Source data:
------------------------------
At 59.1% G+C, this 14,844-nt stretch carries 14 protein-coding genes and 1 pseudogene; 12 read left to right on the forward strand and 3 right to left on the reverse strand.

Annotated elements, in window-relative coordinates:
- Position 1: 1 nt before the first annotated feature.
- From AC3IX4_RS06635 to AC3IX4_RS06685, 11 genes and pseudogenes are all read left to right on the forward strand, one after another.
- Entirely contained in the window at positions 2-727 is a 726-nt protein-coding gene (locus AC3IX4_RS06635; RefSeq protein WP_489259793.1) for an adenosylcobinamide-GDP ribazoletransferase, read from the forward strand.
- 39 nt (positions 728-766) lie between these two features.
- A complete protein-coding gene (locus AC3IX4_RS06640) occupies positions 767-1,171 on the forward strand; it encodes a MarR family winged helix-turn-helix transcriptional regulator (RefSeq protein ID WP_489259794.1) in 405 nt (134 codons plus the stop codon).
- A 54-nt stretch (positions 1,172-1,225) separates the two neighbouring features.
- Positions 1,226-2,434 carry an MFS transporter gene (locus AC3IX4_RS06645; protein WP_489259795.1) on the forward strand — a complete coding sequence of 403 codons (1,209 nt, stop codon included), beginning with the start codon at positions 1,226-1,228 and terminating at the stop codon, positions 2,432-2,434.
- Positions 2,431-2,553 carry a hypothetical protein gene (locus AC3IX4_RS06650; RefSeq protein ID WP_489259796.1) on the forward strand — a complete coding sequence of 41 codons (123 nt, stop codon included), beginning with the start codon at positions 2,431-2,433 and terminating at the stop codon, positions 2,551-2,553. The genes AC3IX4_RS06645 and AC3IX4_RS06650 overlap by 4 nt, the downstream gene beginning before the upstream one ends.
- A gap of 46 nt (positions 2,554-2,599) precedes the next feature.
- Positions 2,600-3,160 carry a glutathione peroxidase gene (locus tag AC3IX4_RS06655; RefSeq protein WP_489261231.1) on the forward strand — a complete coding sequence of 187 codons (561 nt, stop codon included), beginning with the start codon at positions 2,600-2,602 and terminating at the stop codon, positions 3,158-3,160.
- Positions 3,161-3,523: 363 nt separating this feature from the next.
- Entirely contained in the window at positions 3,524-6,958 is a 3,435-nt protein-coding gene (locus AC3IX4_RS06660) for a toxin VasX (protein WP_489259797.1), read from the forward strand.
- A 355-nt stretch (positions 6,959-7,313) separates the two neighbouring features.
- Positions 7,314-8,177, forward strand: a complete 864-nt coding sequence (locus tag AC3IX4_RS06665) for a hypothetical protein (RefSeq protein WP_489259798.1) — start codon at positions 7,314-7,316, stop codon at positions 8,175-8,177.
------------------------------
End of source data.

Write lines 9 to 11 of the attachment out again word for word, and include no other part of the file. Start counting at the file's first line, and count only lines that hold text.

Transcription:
- Positions 1,226-2,434 carry an MFS transporter gene (locus AC3IX4_RS06645; protein WP_489259795.1) on the forward strand — a complete coding sequence of 403 codons (1,209 nt, stop codon included), beginning with the start codon at positions 1,226-1,228 and terminating at the stop codon, positions 2,432-2,434.
- Positions 2,431-2,553 carry a hypothetical protein gene (locus AC3IX4_RS06650; RefSeq protein ID WP_489259796.1) on the forward strand — a complete coding sequence of 41 codons (123 nt, stop codon included), beginning with the start codon at positions 2,431-2,433 and terminating at the stop codon, positions 2,551-2,553. The genes AC3IX4_RS06645 and AC3IX4_RS06650 overlap by 4 nt, the downstream gene beginning before the upstream one ends.
- A gap of 46 nt (positions 2,554-2,599) precedes the next feature.